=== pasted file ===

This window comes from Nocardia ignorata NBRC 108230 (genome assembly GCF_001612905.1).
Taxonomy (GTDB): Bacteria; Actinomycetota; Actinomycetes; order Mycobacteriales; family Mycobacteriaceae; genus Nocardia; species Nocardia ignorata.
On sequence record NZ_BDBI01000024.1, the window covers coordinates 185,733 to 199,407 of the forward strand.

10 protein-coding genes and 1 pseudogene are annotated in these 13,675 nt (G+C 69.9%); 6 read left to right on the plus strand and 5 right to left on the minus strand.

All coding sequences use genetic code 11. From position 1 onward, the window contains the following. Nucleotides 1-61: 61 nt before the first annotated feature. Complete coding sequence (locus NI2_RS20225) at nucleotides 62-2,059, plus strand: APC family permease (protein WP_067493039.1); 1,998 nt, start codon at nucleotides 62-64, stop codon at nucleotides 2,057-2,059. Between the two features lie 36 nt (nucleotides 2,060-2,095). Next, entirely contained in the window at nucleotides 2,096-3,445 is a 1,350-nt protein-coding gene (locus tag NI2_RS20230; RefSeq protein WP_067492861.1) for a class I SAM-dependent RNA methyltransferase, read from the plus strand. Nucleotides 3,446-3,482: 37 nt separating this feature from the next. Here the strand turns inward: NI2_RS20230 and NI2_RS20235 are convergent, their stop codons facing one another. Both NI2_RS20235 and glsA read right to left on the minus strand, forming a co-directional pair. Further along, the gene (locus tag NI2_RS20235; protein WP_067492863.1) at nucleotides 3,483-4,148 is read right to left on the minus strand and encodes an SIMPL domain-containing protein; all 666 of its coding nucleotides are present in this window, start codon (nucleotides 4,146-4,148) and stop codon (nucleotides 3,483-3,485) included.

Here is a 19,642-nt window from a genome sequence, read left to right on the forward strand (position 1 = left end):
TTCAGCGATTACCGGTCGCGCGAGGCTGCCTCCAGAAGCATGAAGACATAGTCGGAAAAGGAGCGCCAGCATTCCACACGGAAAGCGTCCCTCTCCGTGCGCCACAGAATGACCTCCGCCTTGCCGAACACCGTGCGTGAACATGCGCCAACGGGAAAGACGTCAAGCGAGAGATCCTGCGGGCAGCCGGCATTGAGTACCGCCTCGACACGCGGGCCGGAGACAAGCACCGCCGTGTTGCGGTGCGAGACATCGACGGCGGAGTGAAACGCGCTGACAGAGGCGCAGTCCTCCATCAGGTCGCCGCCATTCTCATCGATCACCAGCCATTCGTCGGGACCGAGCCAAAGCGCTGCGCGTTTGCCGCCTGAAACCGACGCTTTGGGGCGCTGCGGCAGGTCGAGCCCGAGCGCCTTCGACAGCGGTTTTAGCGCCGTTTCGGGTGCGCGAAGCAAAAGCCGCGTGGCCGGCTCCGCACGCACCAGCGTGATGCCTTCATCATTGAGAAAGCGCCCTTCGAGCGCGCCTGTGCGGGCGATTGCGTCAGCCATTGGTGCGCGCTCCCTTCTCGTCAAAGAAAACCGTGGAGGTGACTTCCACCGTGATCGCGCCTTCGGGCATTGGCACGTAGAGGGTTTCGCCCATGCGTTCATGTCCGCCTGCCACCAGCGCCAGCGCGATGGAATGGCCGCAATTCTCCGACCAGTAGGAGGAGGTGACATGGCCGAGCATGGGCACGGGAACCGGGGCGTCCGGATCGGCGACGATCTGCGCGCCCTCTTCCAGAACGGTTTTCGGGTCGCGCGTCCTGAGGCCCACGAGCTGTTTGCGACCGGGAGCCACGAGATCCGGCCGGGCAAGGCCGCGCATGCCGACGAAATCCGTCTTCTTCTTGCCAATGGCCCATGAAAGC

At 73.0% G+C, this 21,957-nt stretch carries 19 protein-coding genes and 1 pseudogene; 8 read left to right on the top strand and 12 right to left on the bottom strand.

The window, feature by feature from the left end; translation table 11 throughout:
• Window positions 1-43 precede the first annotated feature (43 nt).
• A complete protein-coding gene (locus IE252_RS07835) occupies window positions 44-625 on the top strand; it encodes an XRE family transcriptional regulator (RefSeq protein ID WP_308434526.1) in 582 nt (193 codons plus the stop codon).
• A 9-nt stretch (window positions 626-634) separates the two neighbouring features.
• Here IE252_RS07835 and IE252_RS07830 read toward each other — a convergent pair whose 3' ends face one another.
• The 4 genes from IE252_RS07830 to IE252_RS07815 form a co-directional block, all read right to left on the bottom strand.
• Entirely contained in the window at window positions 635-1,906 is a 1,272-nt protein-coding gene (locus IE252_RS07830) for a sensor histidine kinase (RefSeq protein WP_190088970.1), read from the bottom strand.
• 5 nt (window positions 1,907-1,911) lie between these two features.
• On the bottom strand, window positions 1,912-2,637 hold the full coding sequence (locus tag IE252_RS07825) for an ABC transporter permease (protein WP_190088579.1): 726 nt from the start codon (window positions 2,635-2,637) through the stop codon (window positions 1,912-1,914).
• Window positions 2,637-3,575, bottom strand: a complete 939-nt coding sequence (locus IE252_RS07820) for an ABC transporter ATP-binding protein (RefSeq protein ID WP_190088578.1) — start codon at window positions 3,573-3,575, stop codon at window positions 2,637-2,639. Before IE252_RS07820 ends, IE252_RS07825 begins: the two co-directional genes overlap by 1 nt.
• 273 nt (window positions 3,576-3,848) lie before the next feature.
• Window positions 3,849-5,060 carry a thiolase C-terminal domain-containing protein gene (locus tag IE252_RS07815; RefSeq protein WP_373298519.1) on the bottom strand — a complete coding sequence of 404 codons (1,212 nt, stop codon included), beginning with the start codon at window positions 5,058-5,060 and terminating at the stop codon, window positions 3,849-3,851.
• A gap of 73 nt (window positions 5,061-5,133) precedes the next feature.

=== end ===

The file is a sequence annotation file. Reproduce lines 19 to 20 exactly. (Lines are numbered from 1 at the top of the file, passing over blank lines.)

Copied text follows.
• 273 nt (window positions 3,576-3,848) lie before the next feature.
• Window positions 3,849-5,060 carry a thiolase C-terminal domain-containing protein gene (locus tag IE252_RS07815; RefSeq protein WP_373298519.1) on the bottom strand — a complete coding sequence of 404 codons (1,212 nt, stop codon included), beginning with the start codon at window positions 5,058-5,060 and terminating at the stop codon, window positions 3,849-3,851.